Route: 391/392, Stockport – Macclesfield (we get off at Higher Poynton)
Operator: Selwyns Travel
Frequency: Alternates every hour (Mon-Sat); earlier finish Sat; no Sunday service
Time: ~40 mins (90 mins full distance)
Cost: Part of £5.60 All Buses System One Day Ticket
Date Of Trip: 30/6/18
This is definitely no day to be gallivanting around the place on buses. It’s getting on for 30°C, so me and Eleanor are off for a walk down the Middlewood Way to Bollington. We’ve still got to catch a bus there, mind you, and the 10:50am 391 service from Stockport fits the bill perfectly
Opened in 1981, the town’s bus station has Stockport Viaduct as an arch-tastic backdrop. Supposedly the largest brick structure in the UK and still one of the biggest in the world, its 27 spans were constructed in a feverish spell of activity between 1839/40, with the stipulation that any of these new-fangled locomotives which crossed it had to stop at Stockport railway station. It was a nifty piece of negotiating, and opened up the local mills and milliners to hitherto distant nationwide markets.
The Stockport Hat Works looms over it, too, with ‘HAT MUSEUM’ painted in surely the largest typeface ever to grace a chimney. I’ve always wanted to daub a ‘T’ above the ‘H’, but as that’d mean scaling something higher than two rungs of a ladder, I’ll leave it for some other daredevil. One who isn’t so prone to dizziness at extreme altitudes of more 3 feet.
Surrounded by history, the bus station is soon to be history itself. Nobody will miss it. A set of dank, glass sided tunnels, it has been marinating in almost four decades of effluence from the scallies who give people pause for thought before heading down here after dark. It’s passable in daytime, but it’s not a place for a people-watching picnic, especially today when it feels and smells like a pissy greenhouse.
Man’s Not Hot
Despite the oppressive temperature, we must give full marks to the teenager who strides along one of the walkways in jeans and a bulky black hoodie up over his head. It’s his look, and he’s not gonna change it for the mercury-tipping whims of Mother Nature.
On the other hand, I resort to leaning forward in my bus seat so as to avoid generating a sweaty t-shirt. My excessively hairy back stopped me getting on Love Island this year, so while perspiration is bound pop up later on, I don’t really want to inflict a melted human ice lolly on the chair’s next occupant.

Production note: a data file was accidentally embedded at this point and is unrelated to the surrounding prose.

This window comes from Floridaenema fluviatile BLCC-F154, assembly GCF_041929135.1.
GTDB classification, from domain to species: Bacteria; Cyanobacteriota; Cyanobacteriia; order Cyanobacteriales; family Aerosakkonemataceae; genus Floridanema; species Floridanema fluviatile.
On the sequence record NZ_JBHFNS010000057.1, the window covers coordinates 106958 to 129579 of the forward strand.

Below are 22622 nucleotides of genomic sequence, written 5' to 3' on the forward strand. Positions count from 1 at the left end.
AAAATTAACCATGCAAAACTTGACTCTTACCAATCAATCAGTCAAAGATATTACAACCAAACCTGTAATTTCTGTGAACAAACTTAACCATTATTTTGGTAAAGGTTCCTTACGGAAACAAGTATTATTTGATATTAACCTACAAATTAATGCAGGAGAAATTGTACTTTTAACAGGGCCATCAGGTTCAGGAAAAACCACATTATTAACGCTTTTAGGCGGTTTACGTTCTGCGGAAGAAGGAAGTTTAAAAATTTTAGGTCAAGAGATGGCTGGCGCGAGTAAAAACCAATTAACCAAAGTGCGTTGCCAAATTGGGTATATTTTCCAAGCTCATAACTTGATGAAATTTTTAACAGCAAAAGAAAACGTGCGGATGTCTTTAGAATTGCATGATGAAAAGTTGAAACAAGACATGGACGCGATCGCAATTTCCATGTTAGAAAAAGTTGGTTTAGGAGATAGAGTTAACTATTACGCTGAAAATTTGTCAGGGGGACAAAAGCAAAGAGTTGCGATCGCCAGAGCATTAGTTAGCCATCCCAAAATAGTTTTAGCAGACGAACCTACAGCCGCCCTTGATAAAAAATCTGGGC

We wind around the town centre and are soon heading south along the A6, past the wheezing husk of what used to be the Grand Central complex, as well as a kebab shop called Laika. It presumably has a meaning beyond being the first dog in space, as its signage is lacking a canine cosmonaut, but if there’s not a Yuri Gagarin themed restaurant somewhere on the planet, I’m going to try and open one.
(Update: panic over, there’s one in Berlin.)
We pass a pub in Heaviley where it’s impossible to see what it’s called as they’ve hung the most enormous Union Jack I’ve ever seen across the front elevation. It’s huge to the extent that its patrons will have to duck under it to order a pint come opening time, but I suppose in this weather, it’ll act as a giant blind and keep everyone a degree or two cooler.
Clippers & Snippers
If there’s one thing I’ve learned in the short time writing this blog, it’s that dog grooming parlours usually have brilliant names.
Bark ‘N’ Mad over in Castleton last week is succeeded by Grooming Marvellous in Great Moor this time. There are other magnificent examples in the area called Shampoochie, Hair Off The Dog and – the best of the lot – Posh & Barks. There seems to be a bottomless well of inspiration among the North West’s dog clippers and snippers.
Hairdressers have a habit of coming up with punny names, too (Curl Up & Dye, etc.), and as giving Fido a shampoo and trim isn’t too different from Sharon’s monthly cut and blow, I expect that most dog groomers are former stylists who prefer asking dogs about their holiday plans instead.
The egg-frying heat has kept the traffic on this normally hectic arterial road to a bare minimum, so we make speedy progress down to Hazel Grove. The route of this particular bus changed a few weeks back, and now makes a sideways dart by the Horse & Jockey. It has a poster outside saying “Hello, is it beer you’re looking for?”, but no matter how much they try to channel Lionel Richie, the answer would appear to be ‘no’, as the pub is up for let.